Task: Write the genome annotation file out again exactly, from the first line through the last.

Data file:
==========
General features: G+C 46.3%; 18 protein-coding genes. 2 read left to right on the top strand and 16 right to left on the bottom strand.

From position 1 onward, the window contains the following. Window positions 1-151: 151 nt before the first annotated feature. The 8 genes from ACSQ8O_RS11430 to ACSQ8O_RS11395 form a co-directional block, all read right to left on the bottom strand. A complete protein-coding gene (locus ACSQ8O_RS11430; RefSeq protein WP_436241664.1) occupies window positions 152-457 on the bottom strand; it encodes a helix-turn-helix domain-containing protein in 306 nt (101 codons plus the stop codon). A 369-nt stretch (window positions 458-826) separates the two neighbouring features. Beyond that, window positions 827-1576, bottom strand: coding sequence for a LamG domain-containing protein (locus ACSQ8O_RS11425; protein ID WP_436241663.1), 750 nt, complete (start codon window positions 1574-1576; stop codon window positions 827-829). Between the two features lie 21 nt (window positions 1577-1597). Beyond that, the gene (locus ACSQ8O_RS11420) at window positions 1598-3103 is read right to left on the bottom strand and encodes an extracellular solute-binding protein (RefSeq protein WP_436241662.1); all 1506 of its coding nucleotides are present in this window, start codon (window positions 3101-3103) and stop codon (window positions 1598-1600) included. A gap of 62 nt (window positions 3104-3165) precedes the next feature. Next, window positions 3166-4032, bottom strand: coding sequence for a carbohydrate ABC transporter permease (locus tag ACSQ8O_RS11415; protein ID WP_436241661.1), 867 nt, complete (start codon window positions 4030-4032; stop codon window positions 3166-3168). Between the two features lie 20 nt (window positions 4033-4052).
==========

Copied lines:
General features: G+C 46.3%; 18 protein-coding genes. 2 read left to right on the top strand and 16 right to left on the bottom strand.

From position 1 onward, the window contains the following. Window positions 1-151: 151 nt before the first annotated feature. The 8 genes from ACSQ8O_RS11430 to ACSQ8O_RS11395 form a co-directional block, all read right to left on the bottom strand. A complete protein-coding gene (locus ACSQ8O_RS11430; RefSeq protein WP_436241664.1) occupies window positions 152-457 on the bottom strand; it encodes a helix-turn-helix domain-containing protein in 306 nt (101 codons plus the stop codon). A 369-nt stretch (window positions 458-826) separates the two neighbouring features. Beyond that, window positions 827-1576, bottom strand: coding sequence for a LamG domain-containing protein (locus ACSQ8O_RS11425; protein ID WP_436241663.1), 750 nt, complete (start codon window positions 1574-1576; stop codon window positions 827-829). Between the two features lie 21 nt (window positions 1577-1597). Beyond that, the gene (locus ACSQ8O_RS11420) at window positions 1598-3103 is read right to left on the bottom strand and encodes an extracellular solute-binding protein (RefSeq protein WP_436241662.1); all 1506 of its coding nucleotides are present in this window, start codon (window positions 3101-3103) and stop codon (window positions 1598-1600) included. A gap of 62 nt (window positions 3104-3165) precedes the next feature. Next, window positions 3166-4032, bottom strand: coding sequence for a carbohydrate ABC transporter permease (locus tag ACSQ8O_RS11415; protein ID WP_436241661.1), 867 nt, complete (start codon window positions 4030-4032; stop codon window positions 3166-3168). Between the two features lie 20 nt (window positions 4033-4052).